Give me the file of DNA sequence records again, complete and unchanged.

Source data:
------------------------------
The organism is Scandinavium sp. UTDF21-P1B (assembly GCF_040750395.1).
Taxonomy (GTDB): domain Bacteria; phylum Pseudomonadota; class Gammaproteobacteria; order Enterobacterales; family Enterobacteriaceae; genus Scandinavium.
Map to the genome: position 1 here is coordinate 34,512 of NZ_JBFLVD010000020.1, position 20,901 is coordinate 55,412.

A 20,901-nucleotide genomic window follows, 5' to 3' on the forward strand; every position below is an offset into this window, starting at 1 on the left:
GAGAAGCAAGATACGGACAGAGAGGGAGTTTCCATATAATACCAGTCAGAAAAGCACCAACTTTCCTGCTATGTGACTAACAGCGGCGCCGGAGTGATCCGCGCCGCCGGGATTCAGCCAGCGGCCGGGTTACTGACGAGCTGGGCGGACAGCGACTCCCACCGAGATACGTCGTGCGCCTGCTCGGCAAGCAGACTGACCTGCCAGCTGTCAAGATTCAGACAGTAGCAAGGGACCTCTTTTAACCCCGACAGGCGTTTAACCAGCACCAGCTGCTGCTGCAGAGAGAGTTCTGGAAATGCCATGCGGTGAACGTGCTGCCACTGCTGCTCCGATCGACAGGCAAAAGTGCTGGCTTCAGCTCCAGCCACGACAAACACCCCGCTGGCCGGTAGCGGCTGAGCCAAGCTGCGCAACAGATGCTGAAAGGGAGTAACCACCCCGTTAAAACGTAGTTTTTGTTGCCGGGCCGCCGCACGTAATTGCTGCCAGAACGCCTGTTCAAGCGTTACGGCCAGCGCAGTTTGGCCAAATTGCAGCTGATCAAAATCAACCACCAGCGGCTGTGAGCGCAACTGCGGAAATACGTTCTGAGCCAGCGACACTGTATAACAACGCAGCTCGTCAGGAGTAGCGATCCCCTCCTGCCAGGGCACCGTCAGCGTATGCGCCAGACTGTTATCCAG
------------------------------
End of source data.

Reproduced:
The organism is Scandinavium sp. UTDF21-P1B (assembly GCF_040750395.1).
Taxonomy (GTDB): domain Bacteria; phylum Pseudomonadota; class Gammaproteobacteria; order Enterobacterales; family Enterobacteriaceae; genus Scandinavium.
Map to the genome: position 1 here is coordinate 34,512 of NZ_JBFLVD010000020.1, position 20,901 is coordinate 55,412.

A 20,901-nucleotide genomic window follows, 5' to 3' on the forward strand; every position below is an offset into this window, starting at 1 on the left:
GAGAAGCAAGATACGGACAGAGAGGGAGTTTCCATATAATACCAGTCAGAAAAGCACCAACTTTCCTGCTATGTGACTAACAGCGGCGCCGGAGTGATCCGCGCCGCCGGGATTCAGCCAGCGGCCGGGTTACTGACGAGCTGGGCGGACAGCGACTCCCACCGAGATACGTCGTGCGCCTGCTCGGCAAGCAGACTGACCTGCCAGCTGTCAAGATTCAGACAGTAGCAAGGGACCTCTTTTAACCCCGACAGGCGTTTAACCAGCACCAGCTGCTGCTGCAGAGAGAGTTCTGGAAATGCCATGCGGTGAACGTGCTGCCACTGCTGCTCCGATCGACAGGCAAAAGTGCTGGCTTCAGCTCCAGCCACGACAAACACCCCGCTGGCCGGTAGCGGCTGAGCCAAGCTGCGCAACAGATGCTGAAAGGGAGTAACCACCCCGTTAAAACGTAGTTTTTGTTGCCGGGCCGCCGCACGTAATTGCTGCCAGAACGCCTGTTCAAGCGTTACGGCCAGCGCAGTTTGGCCAAATTGCAGCTGATCAAAATCAACCACCAGCGGCTGTGAGCGCAACTGCGGAAATACGTTCTGAGCCAGCGACACTGTATAACAACGCAGCTCGTCAGGAGTAGCGATCCCCTCCTGCCAGGGCACCGTCAGCGTATGCGCCAGACTGTTATCCAG